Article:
- Target disease: Chagas
- Main Partners (since project start): Abbvie, USA; Anacor Pharmaceuticals Inc., USA; Celgene Corporation, USA; Centre for Drug Candidate Optimization, Monash University, Australia; Drug Discovery Unit, University of Dundee, UK; Epichem, Australia; Fundaçao de Apoio Universidade Federale de Sao Paolo (FapUnifesp), USP São Carlos, Brazil; Eskitis Institute for Cell and Molecular Therapies, Griffith Institute for Drug Discovery, Australia; GlaxoSmithKline, UK; Griffith University, Australia; Institut Pasteur Korea (IPK), Korea; Laboratory of Microbiology, Parasitology and Hygiene, Antwerp University, Belgium; London School of Hygiene & Tropical Medicine, UK; LNBio/CNPEM, Brazil; Murdoch University, Australia; Sandexis, UK; Sanofi, France; University of Campinas, Brazil; TGC Lifesciences, India; WuXi AppTec, China.
- Project start: 2008
- Funding (since project start): Brazilian Development Bank (BNDES), Brazil; Department for International Development (DFID), UK; FIOTEC, Brazil; Médecins Sans Frontières/Doctors without Borders; Ministry of Health, Brazil; Swiss Agency for Development and Cooperation (SDC), Switzerland.
Current therapy for Chagas disease is limited to two nitroheterocyclic drugs, nifurtimox and benznidazole. Although these drugs are associated with a substantial amount of side-effects that can limit their use, recent controlled clinical trials have shown potential for parasitological cure (as assessed by the lack of parasite rebound following one year follow-up) in up to 90% of chronic indeterminate Chagas patients.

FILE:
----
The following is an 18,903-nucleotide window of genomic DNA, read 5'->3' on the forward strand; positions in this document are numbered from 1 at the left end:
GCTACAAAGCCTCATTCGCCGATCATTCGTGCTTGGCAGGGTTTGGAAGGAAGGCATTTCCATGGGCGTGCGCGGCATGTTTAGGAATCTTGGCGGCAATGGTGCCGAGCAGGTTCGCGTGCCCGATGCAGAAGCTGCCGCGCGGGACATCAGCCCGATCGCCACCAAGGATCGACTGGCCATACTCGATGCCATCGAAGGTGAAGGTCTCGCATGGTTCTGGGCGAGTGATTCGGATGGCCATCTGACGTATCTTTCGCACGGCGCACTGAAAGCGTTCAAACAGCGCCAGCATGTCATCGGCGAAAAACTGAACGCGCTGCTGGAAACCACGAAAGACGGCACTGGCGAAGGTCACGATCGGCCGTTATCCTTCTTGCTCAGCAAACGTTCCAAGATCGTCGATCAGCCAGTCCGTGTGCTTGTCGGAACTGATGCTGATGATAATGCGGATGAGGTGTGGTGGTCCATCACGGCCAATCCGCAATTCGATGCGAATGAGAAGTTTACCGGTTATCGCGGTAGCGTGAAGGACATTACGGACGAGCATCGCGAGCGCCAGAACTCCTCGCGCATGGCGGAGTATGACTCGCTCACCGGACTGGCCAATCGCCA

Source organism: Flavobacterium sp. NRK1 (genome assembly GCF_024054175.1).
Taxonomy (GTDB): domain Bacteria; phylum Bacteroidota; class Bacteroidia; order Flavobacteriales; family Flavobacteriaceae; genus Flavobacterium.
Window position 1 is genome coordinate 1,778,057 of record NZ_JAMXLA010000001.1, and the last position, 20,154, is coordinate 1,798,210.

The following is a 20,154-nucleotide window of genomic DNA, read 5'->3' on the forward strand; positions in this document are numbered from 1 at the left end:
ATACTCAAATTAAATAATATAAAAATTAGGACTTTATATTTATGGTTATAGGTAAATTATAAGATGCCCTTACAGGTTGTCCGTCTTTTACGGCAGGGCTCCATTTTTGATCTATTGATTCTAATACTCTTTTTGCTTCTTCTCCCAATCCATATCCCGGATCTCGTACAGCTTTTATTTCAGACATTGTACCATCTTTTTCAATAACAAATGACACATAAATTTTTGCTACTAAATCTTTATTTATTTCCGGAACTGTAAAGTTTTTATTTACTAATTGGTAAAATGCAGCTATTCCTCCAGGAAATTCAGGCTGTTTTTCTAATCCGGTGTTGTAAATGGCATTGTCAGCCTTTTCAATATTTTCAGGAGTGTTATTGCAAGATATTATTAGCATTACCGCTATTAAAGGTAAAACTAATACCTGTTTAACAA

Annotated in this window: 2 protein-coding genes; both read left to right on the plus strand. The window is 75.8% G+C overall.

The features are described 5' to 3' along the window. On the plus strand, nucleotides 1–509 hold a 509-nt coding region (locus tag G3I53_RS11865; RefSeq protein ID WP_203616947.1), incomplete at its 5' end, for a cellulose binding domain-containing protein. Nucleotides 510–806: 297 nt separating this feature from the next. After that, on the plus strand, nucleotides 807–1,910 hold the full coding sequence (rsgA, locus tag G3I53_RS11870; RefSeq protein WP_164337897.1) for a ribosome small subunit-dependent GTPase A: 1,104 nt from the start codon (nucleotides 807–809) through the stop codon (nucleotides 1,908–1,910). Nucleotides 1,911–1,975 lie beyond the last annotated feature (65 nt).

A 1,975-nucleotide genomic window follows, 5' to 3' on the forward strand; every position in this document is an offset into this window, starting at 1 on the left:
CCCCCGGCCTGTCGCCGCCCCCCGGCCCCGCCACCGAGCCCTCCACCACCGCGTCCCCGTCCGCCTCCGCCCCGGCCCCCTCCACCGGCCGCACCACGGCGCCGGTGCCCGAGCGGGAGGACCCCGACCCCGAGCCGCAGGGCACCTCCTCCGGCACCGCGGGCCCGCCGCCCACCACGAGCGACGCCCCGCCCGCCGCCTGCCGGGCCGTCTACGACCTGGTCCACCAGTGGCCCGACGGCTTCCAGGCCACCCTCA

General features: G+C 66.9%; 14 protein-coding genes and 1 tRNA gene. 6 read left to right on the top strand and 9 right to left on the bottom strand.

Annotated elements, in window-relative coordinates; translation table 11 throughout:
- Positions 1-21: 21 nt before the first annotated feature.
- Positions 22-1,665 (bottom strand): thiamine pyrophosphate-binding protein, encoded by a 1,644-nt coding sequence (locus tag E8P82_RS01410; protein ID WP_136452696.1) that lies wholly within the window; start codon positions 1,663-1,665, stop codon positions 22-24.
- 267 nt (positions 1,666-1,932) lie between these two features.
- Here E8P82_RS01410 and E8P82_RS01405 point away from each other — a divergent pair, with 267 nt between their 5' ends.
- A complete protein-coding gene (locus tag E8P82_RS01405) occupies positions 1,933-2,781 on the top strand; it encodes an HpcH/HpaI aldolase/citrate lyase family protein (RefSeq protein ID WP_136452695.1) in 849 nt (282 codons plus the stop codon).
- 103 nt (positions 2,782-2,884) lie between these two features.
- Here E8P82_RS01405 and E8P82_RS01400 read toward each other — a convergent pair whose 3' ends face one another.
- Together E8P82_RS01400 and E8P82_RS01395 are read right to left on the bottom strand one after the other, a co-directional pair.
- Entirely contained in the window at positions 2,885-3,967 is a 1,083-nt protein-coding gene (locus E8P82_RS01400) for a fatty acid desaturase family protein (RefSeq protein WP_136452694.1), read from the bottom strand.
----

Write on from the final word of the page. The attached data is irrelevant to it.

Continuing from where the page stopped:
However, in order to guarantee a robust pipeline for new drug candidates for patients with chronic Chagas disease, it is important to continue a lead optimization strategy exploring a range of chemical scaffolds. Efforts are being made to identify new leads series from current ongoing Hit-to-Lead activities by taking advantage of screening platforms against T. cruzi. Promising in vivo Chagas models using bioluminescent imaging developed with LSHTM are now part of the screening cascade.
Two new compounds issued from two new chemical classes showed curative activities against chronic infection of Chagas disease in a bioluminescence imaging mouse model developed by the London School of Hygiene & Tropical Medicine. It was the first time that non-nitroimidazoles compounds have been found to be curative in this model.
Last update: August 2017